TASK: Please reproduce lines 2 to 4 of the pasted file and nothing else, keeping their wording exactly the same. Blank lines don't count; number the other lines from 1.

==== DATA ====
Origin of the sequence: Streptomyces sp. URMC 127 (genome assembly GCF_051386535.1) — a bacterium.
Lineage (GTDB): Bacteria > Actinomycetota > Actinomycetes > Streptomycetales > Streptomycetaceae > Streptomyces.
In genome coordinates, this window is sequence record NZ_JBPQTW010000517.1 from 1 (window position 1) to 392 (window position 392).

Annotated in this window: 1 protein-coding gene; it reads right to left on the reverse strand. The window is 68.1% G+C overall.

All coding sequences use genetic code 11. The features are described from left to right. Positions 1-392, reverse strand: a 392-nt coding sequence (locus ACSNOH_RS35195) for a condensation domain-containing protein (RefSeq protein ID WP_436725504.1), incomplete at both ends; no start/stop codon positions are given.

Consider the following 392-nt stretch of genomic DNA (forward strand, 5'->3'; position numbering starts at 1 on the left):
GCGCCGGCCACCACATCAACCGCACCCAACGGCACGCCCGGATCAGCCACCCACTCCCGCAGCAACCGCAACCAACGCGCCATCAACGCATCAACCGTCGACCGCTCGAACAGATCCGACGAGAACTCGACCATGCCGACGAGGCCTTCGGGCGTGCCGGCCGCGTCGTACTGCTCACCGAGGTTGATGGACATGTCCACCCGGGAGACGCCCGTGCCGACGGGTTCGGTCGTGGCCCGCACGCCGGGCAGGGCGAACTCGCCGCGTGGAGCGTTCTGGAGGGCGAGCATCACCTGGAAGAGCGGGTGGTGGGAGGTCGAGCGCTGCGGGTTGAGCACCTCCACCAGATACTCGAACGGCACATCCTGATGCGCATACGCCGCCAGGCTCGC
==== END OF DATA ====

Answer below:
Lineage (GTDB): Bacteria > Actinomycetota > Actinomycetes > Streptomycetales > Streptomycetaceae > Streptomyces.
In genome coordinates, this window is sequence record NZ_JBPQTW010000517.1 from 1 (window position 1) to 392 (window position 392).

Annotated in this window: 1 protein-coding gene; it reads right to left on the reverse strand. The window is 68.1% G+C overall.